Introduction to Preamble
The Preamble of the Indian Constitution is an introductory statement that outlines the fundamental principles and values on which the Indian Constitution is based. It is based on the objectives Resolution drafted and moved by Pandit Nehru and adopted by the Constituent Assembly.
We, the People of India
The Preamble begins with the words, “We, the people of India,” which reflects the democratic nature of the Indian Constitution. This phrase highlights that the power in the country rests with the people and that the government is of the people, by the people, and for the people.
Table of Contents
The Key Principles of the Preamble
The Preamble consists of a brief but comprehensive statement that encapsulates the essence of the Indian Constitution. It states that India is a sovereign, socialist, secular, democratic, and republic country.
The term “sovereign” means that India is an independent nation, free from external control or influence. This section will explain what sovereignty means and how it helps India in its relations with other countries.
The term “socialist” implies that the Indian government is responsible for the welfare of all its citizens.
The term “secular” means that the Indian government treats all religions equally, and there is no official state religion.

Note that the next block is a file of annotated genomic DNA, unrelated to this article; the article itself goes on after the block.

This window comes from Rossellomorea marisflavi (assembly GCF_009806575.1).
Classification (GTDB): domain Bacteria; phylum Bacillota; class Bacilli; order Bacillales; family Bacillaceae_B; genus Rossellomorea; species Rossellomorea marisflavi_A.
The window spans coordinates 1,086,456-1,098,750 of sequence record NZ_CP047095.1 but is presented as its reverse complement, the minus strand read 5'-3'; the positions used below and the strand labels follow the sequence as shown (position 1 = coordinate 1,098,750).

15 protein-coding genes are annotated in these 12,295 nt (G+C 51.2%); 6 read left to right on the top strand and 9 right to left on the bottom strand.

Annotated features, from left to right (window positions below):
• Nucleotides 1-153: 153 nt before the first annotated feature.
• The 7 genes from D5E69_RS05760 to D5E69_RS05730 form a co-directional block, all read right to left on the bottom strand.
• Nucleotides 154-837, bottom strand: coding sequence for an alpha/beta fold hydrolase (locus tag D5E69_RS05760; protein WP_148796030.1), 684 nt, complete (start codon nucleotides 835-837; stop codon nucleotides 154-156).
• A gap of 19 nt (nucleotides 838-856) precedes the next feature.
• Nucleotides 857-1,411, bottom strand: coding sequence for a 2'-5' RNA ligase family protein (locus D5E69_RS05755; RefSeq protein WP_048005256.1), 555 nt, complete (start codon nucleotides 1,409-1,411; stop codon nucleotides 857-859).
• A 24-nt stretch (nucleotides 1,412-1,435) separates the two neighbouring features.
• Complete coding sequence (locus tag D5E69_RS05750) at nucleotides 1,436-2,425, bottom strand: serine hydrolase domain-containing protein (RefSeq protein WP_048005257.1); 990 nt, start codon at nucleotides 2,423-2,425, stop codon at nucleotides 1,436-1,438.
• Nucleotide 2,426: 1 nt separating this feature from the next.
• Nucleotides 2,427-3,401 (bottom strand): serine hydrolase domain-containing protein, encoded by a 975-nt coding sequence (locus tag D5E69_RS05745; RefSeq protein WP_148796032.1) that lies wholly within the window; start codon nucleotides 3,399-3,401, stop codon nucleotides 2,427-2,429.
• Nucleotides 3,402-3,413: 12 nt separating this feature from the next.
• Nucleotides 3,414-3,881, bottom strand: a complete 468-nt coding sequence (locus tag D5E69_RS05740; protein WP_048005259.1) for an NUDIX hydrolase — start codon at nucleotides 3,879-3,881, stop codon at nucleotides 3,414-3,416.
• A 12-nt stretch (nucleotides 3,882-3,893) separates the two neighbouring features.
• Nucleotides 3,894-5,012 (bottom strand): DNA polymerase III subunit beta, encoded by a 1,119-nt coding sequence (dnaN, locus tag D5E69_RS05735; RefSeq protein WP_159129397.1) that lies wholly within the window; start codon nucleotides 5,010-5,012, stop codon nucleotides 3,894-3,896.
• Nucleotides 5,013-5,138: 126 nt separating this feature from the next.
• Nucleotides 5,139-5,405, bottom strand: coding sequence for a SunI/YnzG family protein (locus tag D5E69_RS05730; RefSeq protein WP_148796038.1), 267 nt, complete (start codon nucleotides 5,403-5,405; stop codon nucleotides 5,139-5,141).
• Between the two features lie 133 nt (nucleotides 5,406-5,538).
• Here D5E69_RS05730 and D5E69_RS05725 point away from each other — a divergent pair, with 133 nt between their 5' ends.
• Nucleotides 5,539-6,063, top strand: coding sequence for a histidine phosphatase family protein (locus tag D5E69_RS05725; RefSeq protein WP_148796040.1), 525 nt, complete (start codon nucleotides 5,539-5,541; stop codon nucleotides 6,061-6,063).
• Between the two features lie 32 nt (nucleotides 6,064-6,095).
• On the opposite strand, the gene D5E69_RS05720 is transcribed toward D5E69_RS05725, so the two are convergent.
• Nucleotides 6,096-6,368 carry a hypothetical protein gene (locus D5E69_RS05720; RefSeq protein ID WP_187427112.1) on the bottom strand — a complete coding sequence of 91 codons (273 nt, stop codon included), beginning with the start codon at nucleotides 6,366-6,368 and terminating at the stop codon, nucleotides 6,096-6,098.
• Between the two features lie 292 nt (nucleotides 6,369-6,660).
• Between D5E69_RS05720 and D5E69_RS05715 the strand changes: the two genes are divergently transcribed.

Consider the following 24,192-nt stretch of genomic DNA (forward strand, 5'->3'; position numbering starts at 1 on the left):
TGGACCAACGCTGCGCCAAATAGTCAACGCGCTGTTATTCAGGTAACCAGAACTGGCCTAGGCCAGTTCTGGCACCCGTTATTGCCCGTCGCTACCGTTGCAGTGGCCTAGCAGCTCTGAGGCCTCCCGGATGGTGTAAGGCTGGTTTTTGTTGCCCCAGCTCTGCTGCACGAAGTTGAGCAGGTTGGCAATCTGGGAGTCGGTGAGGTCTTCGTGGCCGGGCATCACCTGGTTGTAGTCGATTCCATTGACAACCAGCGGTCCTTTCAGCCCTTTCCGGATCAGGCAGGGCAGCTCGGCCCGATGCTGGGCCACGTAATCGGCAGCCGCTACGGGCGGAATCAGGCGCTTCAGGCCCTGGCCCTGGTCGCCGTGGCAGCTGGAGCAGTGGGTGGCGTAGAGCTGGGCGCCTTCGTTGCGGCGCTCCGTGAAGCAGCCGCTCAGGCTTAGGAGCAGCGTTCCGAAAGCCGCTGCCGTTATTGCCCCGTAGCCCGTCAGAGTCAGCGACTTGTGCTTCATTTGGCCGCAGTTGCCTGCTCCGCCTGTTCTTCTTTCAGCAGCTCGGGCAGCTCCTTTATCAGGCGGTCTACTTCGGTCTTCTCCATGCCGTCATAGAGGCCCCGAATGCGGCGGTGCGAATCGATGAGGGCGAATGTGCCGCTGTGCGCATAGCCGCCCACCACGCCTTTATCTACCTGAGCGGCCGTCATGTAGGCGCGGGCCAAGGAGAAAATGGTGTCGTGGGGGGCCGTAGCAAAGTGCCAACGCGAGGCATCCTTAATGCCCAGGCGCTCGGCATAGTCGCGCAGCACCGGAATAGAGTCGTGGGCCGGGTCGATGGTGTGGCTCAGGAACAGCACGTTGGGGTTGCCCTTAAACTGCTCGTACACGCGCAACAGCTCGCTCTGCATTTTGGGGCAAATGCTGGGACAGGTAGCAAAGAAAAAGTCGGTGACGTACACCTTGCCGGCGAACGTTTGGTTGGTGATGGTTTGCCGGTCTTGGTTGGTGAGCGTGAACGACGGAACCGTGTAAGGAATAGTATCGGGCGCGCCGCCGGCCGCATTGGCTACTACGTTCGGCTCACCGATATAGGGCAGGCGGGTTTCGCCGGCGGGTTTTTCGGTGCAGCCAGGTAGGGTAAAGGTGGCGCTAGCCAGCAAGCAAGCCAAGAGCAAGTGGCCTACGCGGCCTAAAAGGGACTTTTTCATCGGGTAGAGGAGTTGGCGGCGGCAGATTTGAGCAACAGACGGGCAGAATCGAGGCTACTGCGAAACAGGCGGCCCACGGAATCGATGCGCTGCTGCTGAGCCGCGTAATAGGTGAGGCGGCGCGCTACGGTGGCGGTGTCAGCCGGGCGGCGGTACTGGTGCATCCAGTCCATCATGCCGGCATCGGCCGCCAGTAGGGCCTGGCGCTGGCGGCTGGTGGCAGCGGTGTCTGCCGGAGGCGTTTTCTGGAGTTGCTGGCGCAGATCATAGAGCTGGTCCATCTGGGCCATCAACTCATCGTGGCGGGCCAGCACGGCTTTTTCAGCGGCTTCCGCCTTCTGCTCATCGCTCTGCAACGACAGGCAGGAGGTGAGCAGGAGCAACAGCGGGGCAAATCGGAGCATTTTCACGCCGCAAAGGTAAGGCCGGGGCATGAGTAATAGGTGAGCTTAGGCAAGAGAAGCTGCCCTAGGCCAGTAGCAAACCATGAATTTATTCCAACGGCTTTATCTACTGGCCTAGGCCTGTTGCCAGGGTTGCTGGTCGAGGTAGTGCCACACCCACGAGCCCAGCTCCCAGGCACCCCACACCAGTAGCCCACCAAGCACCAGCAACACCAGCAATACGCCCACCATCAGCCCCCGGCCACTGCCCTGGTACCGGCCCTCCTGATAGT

It is the practice of being honest and showing a consistent and uncompromising adherence to strong moral and ethical principles and values.
The term “democratic” means that the power in the country is vested with the people, and they have the right to elect their representatives.
The term “republic” means that the head of the state is elected by the people rather than being a hereditary monarch.
In conclusion, the Preamble of the Indian Constitution is the soul of the Indian legal system. It outlines the fundamental principles and values that guide the country’s governance and shape its legal system. It is not just a mere introduction but a source of inspiration and guidance for the citizens of India.
42nd Constitutional Amendment Act, 1976
It has been amended once by the 42nd Constitutional amendment act, 1976 to add three new words Socialist, Secular, and Integrity.
Note: The American Constitution was the first to introduce Preamble.
Is Preamble a part of the constitution?
Berubari case (1960), the Supreme Court specifically opined that Preamble is not a part of the Constitution.
Kesavananda Bharati case (1973), the Supreme Court rejected the earlier opinion and held that Preamble is a part of the Constitution.
Hence, the current opinion held by the Supreme Court that the Preamble is a part of the Constitution, is in consonance with the opinion of the founding fathers of the Constitution.
However, two things should be noted
1. The Preamble is neither a source of power to legislature nor a prohibition upon the powers of legislature.
2. It is non-justiciable, that is, its provisions are not enforceable in courts of law.
Can Preamble be amended?
In the historic case of Kesavananda Bharati (1973), SC observed that Preamble can be amended, subject to the condition that no amendment is done to the ‘basic features’.
It has been amended only once so far, in 1976, by the 42nd Constitutional Amendment Act, which has added three new words—Socialist, Secular and Integrity—to the Preamble. This amendment was held to be valid.